Two very impressive pieces bookend It Was Good: Performing Arts for the Glory of God. The first is a short foreword exclaiming how very useful this book is, written by David H. Kim, the Director of the Center for Faith and Work of Redeemer Presbyterian Church in New York City. (David helped edit the Faith and Work Study Bible, in fact, and brings his deep Kuyperian worldview to bear in ministry with Manhattan business people, educators, professionals of all kind, including, of course, artists.) He suggests that although this book is designed to help artists relate their faith in meaningful ways to their calling in their performing careers or avocations, it is also important for all of us. To be schooled in caring about aesthetics and the arts and the value of performance and the practical life of artists is itself a good thing for us all.
Square Halo has done the church a great service. With each chapter, you will encounter the creativity and craft of those involved in various aspects of the performing arts. Through each chapter, my hope is that you will discover the reality of a Gospel that awakens the church to see the passing brokenness of this world through renewed eyes. A church that grasps the reality of pervasive grace is one that is compelled to bring hopeful works into all aspects of our world. Our current culture is in desperate need of just this kind of witness.
David ends his lovely essay where he began, describing the impact the performing arts can have:
I hope you will engage the performing arts and that through those experiences your growing attentiveness to our world will allow you to see that despite the tragedy of its brokenness there remains the glorious promise of unimaginable renewal.
The closing chapter of the book is one of the very finest. It is by an increasingly well-known film critic, Alissa Wilkinson, now a culture reporter and film critic at Vox.com. It is a wonderful piece, well written, as you would expect, and illustrating the profound sort of perspective that she has developed on her task as critic. She starts with a look at the negative reputation of the critic by noting the “skinny, sour-faced restaurant critic” Anton Ego from Pixar’s Ratatouille, and the way in which film critic Pauline Kael famously destroyed director David Lean’s confidence and career after his Bridge on the River Kwai.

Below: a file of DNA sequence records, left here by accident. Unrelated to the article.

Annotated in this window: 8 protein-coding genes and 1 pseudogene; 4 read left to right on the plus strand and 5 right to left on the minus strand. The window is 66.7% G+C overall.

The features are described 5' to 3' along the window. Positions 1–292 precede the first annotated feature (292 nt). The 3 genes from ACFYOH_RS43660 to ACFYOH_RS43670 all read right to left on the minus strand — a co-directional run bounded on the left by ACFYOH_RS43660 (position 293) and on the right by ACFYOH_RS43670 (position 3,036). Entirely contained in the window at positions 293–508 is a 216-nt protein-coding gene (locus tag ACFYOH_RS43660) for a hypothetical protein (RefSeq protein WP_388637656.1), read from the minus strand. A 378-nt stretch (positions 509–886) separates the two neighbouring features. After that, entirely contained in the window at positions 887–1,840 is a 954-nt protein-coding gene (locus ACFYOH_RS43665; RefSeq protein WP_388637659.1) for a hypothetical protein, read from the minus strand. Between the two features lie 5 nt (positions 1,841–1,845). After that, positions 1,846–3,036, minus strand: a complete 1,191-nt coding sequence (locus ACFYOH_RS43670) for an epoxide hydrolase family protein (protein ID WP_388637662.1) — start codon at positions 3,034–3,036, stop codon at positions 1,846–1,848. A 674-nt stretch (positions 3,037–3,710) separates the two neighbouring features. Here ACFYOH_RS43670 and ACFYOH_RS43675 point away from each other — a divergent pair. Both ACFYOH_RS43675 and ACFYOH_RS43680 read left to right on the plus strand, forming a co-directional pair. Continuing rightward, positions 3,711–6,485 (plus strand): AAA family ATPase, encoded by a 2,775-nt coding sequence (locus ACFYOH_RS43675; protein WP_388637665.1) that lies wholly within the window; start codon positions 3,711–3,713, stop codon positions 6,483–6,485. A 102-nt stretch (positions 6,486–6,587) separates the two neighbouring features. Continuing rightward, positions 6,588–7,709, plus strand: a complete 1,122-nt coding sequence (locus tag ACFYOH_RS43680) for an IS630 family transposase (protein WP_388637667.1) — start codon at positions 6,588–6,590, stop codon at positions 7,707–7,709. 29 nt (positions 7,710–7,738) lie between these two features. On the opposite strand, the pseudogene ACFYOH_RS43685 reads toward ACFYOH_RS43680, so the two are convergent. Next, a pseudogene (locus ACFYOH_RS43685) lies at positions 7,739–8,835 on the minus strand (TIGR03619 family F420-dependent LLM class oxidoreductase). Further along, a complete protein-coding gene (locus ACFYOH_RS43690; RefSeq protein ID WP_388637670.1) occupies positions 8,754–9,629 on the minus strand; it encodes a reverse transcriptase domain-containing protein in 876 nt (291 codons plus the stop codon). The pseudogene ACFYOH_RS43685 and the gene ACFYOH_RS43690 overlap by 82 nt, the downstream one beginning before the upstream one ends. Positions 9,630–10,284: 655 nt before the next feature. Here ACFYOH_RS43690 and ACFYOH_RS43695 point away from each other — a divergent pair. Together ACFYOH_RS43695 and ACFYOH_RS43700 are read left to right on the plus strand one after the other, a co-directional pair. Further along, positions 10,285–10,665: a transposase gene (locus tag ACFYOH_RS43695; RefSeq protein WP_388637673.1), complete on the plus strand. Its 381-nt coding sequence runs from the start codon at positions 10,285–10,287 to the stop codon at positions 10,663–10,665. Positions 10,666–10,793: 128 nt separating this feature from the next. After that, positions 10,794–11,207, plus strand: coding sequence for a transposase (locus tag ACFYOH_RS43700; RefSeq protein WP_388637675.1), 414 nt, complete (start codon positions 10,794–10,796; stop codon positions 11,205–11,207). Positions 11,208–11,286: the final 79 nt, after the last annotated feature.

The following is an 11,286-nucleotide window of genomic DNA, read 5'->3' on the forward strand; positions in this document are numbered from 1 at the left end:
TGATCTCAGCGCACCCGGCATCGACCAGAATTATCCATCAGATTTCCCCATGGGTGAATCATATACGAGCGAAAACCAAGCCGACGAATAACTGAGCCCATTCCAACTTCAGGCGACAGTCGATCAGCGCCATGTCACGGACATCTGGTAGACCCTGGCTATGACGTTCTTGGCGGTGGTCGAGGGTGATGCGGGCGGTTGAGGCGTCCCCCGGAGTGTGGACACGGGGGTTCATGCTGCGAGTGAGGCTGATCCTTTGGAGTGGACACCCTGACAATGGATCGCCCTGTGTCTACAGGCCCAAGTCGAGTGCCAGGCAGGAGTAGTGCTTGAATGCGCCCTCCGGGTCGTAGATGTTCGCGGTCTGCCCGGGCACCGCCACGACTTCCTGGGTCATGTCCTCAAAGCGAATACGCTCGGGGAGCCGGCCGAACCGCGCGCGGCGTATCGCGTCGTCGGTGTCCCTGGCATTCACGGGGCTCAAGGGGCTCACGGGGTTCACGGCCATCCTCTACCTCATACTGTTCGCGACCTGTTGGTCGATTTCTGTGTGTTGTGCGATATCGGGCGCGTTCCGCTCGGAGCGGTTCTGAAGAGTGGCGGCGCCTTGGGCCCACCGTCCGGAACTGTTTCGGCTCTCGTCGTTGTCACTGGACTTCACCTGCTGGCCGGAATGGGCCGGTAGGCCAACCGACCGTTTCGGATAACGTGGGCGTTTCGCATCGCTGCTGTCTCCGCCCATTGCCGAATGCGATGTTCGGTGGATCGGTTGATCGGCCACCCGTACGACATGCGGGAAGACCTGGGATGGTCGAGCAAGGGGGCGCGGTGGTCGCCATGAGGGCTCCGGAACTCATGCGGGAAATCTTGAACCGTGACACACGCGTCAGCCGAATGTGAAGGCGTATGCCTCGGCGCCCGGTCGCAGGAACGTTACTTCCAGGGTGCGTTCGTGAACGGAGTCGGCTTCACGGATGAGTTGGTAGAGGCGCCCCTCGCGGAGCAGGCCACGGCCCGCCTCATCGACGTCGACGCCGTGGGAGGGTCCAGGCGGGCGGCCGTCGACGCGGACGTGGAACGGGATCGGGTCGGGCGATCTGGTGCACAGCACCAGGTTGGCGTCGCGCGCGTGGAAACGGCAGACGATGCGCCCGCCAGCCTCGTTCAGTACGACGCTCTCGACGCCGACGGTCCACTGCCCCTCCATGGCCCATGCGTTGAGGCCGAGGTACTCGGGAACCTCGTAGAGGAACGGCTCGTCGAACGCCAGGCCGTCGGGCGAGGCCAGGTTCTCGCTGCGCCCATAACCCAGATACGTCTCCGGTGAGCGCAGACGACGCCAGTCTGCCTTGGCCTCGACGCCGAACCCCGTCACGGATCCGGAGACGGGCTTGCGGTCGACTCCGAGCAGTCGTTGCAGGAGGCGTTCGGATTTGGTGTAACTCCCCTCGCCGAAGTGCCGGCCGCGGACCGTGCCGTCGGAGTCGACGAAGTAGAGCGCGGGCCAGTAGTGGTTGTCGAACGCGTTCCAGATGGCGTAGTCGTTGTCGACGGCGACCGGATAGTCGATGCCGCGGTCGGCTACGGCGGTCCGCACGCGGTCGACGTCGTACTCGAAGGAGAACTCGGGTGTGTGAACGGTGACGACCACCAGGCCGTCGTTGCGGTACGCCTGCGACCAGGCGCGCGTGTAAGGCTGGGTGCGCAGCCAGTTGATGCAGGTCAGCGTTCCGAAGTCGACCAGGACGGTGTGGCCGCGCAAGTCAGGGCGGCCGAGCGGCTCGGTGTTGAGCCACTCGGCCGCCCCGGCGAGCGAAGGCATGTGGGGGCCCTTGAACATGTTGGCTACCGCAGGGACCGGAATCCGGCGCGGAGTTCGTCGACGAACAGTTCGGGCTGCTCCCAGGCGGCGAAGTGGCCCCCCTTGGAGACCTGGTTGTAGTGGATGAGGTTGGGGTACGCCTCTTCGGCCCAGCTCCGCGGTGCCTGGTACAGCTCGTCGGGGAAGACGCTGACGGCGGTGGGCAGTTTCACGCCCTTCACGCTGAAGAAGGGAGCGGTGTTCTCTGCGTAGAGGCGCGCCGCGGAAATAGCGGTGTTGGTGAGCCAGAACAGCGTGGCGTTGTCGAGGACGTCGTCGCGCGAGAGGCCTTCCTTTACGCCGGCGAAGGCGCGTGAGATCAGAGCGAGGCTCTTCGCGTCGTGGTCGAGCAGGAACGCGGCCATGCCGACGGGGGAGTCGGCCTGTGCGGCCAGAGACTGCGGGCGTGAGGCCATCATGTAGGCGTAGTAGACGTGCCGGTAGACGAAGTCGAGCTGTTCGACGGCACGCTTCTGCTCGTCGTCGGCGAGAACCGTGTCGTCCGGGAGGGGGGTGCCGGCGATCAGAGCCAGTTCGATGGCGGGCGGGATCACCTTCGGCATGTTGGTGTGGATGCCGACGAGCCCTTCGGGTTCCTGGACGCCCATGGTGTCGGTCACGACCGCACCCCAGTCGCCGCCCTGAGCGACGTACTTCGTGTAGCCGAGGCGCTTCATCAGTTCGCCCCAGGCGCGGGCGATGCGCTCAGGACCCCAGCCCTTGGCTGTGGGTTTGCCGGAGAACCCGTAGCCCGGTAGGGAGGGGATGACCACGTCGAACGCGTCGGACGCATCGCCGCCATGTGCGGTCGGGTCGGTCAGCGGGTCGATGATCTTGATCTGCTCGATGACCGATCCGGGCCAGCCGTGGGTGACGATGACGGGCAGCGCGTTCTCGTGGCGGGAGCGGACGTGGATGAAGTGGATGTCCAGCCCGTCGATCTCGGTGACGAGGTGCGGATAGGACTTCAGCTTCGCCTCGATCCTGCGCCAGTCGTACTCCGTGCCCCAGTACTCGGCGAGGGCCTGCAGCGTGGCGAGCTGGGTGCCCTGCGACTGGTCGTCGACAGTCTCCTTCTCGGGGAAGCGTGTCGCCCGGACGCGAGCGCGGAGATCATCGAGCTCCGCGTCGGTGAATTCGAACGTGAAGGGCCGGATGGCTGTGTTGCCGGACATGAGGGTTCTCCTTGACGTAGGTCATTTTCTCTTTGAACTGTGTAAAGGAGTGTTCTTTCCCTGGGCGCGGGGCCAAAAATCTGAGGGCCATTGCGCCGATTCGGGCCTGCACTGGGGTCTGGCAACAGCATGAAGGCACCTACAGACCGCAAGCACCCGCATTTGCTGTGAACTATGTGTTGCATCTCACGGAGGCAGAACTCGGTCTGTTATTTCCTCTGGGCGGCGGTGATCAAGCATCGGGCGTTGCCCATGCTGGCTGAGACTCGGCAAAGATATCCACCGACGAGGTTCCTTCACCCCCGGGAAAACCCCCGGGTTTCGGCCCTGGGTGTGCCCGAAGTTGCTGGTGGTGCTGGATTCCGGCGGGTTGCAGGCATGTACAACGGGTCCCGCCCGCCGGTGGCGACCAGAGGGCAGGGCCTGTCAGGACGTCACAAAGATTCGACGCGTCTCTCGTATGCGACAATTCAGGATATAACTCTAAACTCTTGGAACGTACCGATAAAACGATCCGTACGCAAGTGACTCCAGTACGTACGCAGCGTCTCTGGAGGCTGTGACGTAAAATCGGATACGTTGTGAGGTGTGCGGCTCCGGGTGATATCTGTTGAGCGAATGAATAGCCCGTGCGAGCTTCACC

“But is this the only path for the critic?” she asks. Can the critic actually have her work properly directed by love? Can the good critic help build culture rather than tear it down?
Wilkinson’s insights are profound here as she offers her reflections on “horizons, gestures, and postures.” She is channeling a bit of Andy Crouch’s Culture Making, and James K.A. Smith (as she did somewhat in the co-authored book How to Survive the Apocalypse about the political implications of zombies, et al.) and it makes for a particularly thoughtful, insightful contribution.
Square Halo Books is to be commended putting out these good books. Kudos to Mr. Bustard for the behind-the-scenes work of nurturing relationships with so many artists in so many fields from so many venues which has borne fruit in this series of three It Was Good books. The bibliography in the back of this new one is thorough, but not exhausting, listing only the very best faithful scholars (of the likes of Jeremy Begbie, Calvin Seerveld, Madeline L’Engle, Cameron Anderson, Steve Turner, Sandra Bowden, William Edgar, Dorothy Sayers, and the like.) making it an ideal reference tool.
David Kim is right – Mr. Bustard has given a great gift to God’s people. Many others have also offered very cool rave views of IWG: Performing Arts… Scholar and professor William Edgar (himself a jazz pianist) says it is “must reading for anyone hoping to understand how the arts work for a Christian perspective.” Max McLean writes, “This is a wise book written by experienced practitioners who have been in the trenches of creating art from a Christian worldview. It ain’t easy, and if you want to try it, I suggest you read this book.”
Image journal’s Gregory Wolfe gives a “standing ovation.” And isn’t that what any performing artist hopes for? All I can ad is “encore, encore!